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Thursday, December 20,2007

BEEF talk

by Kris Ringwall, North Dakota State University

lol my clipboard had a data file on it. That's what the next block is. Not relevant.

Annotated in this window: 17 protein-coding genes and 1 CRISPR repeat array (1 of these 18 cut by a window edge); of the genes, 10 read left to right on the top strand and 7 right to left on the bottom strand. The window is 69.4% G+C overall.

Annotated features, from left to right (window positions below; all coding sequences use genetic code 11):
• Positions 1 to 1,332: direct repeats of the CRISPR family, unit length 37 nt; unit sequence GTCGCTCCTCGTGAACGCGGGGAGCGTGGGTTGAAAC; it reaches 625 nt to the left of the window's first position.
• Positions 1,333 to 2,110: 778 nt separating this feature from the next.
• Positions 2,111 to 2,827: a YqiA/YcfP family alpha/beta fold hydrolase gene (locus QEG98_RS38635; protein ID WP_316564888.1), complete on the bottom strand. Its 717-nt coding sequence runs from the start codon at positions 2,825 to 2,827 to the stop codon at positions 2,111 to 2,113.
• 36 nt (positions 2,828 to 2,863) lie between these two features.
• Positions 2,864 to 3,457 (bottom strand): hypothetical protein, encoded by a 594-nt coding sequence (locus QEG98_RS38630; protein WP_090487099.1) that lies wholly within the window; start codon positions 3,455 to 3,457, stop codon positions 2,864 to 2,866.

Now is the time to plan for preconditioned calves The time is fast approaching in the annual cow/calf cycle when thoughts shift from production to marketing. Now is the time to start thinking about preparing calves for market. One might say this is old hat by now, but it really isn’t. The need to provide protection for calves, whether one weans them at home or sells them right off the cow, is a vital part of successful management. At the Dickinson Research Extension Center, the calves receive vaccinations for infectious bovine rhinotracheitis (IBR), bovine viral diarrhea type I and II (BVD), bovine respiratory syncitial virus (BRSV) and bovine parainfluenza 3 (PI3). These viral agents typically are present and can negatively affect calves. Protection from these viral agents is available as a combination vaccine containing all four agents (thus the common saying, four-way) in various product formulations from several vaccine companies. Killed and modified live products are available but need to be administered according to the well-displayed, easy-to-read labels the companies provide.   In addition to the viral agents, the primary bacterial agents that have a likelihood of being present are pasteurella haemolytica, pasteurella multocida and hemophilus somnus. Just as in the viral agents, several formulations combine the bacterial agents with other viral vaccines or common clostridial vaccines. The clostridial vaccines are started at branding and, generally, are the first vaccination the calves receive. Why the thought or expression “old hat?” Well, the discussion of calf vaccination has been front and center in educational programs for well over the average of today’s career. Most veterinarians and animal scientists employed today have grown up with these very effective tools in the tool chest, which primarily are very improved and effective vaccines. The precursor, at least for me, was the North Dakota Beef Cattle Improvement Association’s (NDBCIA) Green Tag program. Recently, I reviewed the Green Tag program brochure that was produced for NDBCIA in the late 1980s. The educational piece says, “Preconditioning includes a complete health management program which prepares the calves to better withstand the stress and adjustment they need to undergo when they leave the home farm or ranch in route to the feedlot. Calves are castrated in most cases, dehorned, vaccinated against common shipping and feedlot diseases, treated for grubs and lice and had the opportunity to accustom themselves to water troughs and feed bunks. Additional practices are encouraged, which include implants that stimulate the natural growth processes, complete herd health programs within the cow herd and strong relationships with professional veterinarians and animal scientists.” Those details are important today, so one could assume not much has changed. The main principle remains protecting calves. This protection for calves is paramount. The protection plan needs to start with a strong calf vaccination program, followed by a pre-weaning vaccination protocol and vaccination again at weaning. With improved vaccinations available and more vaccination programs readily attainable, it is very important that producers follow the labels and protocols developed by the vaccine producers. The end result is calves that can withstand the rigors of life without mom and adapt readily to whatever system the calf ends up in. This is important for everyone connected to the beef production cycle: the calf, the producer, the feeder and, ultimately, the consumer. The NDBCIA has long touted the need for good herd health to sustain the continued production of high-quality meat protein for the consumer. A good vaccination program is a major component of attaining that goal. What’s in your veterinary case?